Pharmacology of second-generation antipsychotics: A validity of the serotonin-dopamine hypothesis

研究成果: Contribution to journalReview article査読

抄録

New atypical antipsychotic drugs such as risperidone, olanzapine and quetiapine, that have been modeled on the prototype agent clozapine and developed since the 1990's, are now referred to as second-generation antipsychotics (SGA). It has been proposed by Meltzer (1989) that the interaction between serotonin (5-HT) and dopamine (DA) systems may play a critical role in the mechanism of action for atypical antipsychotics because potent 5-HT2A receptor antagonism together with relatively weak D2 receptor antagonism could differentiate most atypical antipsychotics from typical antipsychotics. This serotonin-dopamine hypothesis has become a useful model for studying and developing new drugs to achieve a significant antipsychotic effect with lower incidence of extrapyramidal side effects compared to first-generation antipsychotics. In contrast, Kapur and Seeman (2001) argued the alternative "fast-off" theory that clozapine occupies D2 receptors to a similar extent as typical antipsychotics do and then rapidly dissociates from D2 receptors. This paper reviews the current issues on the serotonin-dopamine hypothesis and recent research on the role of 5-HT receptor subtypes in the mechanism of action for SGA. In particular, SGA-induced DA release in the prefrontal cortex, possibly through the functional activation of 5-HT1A receptors by 5-HT2A and D2 receptor-mediated interaction, may be the basis for the cognitive effects of SGA.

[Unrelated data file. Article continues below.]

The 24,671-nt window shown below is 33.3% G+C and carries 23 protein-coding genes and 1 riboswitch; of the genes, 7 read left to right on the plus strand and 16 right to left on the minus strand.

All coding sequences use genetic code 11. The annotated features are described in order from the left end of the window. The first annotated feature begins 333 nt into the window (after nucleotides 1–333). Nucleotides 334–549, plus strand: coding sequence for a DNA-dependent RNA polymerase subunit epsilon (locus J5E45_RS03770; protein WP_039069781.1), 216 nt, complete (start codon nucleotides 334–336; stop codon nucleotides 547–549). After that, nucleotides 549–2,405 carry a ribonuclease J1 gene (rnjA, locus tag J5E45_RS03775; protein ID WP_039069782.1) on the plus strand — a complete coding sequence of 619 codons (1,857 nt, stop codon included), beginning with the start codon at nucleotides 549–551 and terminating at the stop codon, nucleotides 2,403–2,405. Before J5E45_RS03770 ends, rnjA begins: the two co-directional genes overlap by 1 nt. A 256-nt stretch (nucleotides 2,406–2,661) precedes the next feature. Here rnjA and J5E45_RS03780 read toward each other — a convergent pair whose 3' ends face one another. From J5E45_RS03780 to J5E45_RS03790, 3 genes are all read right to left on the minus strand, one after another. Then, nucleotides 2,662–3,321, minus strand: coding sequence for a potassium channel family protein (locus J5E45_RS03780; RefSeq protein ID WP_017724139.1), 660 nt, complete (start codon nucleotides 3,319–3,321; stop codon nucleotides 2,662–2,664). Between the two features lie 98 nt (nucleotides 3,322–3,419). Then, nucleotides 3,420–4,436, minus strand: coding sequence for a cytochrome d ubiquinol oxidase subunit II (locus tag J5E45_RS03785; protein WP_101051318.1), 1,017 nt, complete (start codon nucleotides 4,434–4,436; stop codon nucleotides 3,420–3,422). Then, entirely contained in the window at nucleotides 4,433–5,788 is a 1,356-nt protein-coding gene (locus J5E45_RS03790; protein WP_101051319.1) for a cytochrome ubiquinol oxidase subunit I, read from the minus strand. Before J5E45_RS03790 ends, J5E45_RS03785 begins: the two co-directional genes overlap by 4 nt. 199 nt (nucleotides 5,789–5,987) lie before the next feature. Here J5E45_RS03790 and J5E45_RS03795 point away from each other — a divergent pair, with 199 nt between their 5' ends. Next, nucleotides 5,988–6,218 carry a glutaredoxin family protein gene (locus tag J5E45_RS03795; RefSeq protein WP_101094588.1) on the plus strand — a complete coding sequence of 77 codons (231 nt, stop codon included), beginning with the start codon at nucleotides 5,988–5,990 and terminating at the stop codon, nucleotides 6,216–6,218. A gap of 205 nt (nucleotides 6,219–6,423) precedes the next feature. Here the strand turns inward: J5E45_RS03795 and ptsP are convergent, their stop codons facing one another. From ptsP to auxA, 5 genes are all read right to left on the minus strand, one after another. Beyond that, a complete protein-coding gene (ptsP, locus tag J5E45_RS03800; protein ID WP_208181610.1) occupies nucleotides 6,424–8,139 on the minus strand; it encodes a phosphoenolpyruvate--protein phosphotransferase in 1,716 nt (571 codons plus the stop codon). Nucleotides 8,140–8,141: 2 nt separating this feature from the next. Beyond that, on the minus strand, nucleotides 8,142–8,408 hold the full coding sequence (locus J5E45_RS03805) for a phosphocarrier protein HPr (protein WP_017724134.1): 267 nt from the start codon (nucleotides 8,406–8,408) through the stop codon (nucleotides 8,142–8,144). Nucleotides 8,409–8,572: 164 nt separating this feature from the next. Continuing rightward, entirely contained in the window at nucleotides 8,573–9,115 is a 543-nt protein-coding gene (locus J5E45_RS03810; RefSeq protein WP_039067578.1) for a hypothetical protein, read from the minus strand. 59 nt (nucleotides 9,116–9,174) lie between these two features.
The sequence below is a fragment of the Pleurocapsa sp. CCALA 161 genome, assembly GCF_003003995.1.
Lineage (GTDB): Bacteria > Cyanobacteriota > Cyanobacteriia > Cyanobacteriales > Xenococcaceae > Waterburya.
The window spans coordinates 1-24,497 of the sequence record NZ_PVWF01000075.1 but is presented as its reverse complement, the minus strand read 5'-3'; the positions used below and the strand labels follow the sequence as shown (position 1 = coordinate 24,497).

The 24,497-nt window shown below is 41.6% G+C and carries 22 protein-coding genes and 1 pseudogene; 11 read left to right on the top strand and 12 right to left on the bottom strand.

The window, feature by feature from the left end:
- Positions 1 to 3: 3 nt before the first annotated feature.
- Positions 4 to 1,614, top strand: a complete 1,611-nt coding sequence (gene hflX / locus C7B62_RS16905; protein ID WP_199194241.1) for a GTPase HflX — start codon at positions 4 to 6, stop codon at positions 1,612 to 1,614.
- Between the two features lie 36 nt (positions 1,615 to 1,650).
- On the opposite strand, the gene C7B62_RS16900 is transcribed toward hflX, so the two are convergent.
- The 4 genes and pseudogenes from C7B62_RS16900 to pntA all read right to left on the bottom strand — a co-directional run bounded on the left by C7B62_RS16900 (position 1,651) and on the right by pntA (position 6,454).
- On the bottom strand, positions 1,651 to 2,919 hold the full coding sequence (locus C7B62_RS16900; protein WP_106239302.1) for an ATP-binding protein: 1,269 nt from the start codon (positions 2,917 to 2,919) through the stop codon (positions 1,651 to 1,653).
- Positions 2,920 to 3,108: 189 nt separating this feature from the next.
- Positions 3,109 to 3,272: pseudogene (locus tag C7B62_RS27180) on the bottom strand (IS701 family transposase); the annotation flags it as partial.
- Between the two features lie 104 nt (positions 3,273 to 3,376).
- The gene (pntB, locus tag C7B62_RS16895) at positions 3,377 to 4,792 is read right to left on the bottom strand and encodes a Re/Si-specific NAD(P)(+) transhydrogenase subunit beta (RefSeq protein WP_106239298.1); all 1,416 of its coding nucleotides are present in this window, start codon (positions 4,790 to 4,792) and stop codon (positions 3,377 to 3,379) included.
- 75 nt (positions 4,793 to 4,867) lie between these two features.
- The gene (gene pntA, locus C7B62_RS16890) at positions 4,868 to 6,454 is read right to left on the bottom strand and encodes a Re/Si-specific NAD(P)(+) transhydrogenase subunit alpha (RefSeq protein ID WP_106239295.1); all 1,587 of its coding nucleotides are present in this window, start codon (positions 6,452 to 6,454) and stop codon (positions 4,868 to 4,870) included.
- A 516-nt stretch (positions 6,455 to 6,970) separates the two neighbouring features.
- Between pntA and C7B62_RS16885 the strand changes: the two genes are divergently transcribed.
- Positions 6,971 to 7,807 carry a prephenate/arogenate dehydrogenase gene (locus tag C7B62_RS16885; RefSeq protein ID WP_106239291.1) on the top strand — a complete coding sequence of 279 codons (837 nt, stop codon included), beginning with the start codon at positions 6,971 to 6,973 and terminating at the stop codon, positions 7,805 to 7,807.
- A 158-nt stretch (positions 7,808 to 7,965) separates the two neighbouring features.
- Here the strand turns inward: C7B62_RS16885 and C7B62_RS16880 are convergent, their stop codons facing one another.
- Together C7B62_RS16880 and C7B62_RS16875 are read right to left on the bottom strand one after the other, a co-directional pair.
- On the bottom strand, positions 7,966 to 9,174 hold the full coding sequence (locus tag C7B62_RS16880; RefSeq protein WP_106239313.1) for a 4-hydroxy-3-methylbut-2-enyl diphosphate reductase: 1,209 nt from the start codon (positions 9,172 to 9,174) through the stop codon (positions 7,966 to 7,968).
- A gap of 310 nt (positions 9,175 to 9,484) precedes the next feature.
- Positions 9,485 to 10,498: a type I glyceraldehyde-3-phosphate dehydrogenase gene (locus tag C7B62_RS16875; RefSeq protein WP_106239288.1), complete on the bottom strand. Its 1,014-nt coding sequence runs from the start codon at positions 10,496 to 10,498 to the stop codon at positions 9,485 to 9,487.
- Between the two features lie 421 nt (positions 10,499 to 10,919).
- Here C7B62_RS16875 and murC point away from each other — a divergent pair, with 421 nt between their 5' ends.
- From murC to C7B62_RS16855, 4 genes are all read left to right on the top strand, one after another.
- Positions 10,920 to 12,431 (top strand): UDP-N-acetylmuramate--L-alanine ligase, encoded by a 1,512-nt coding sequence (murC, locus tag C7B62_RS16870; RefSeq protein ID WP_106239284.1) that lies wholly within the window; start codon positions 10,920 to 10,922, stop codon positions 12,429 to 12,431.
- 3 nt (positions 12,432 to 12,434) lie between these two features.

本文言語英語
ページ(範囲)257-264
ページ数8
ジャーナルJapanese Journal of Neuropsychopharmacology
24
5
出版ステータス出版済み - 10 2004
外部発表はい

All Science Journal Classification (ASJC) codes

  • Clinical Psychology
  • Pharmacology
  • Psychiatry and Mental health
  • Pharmacology (medical)

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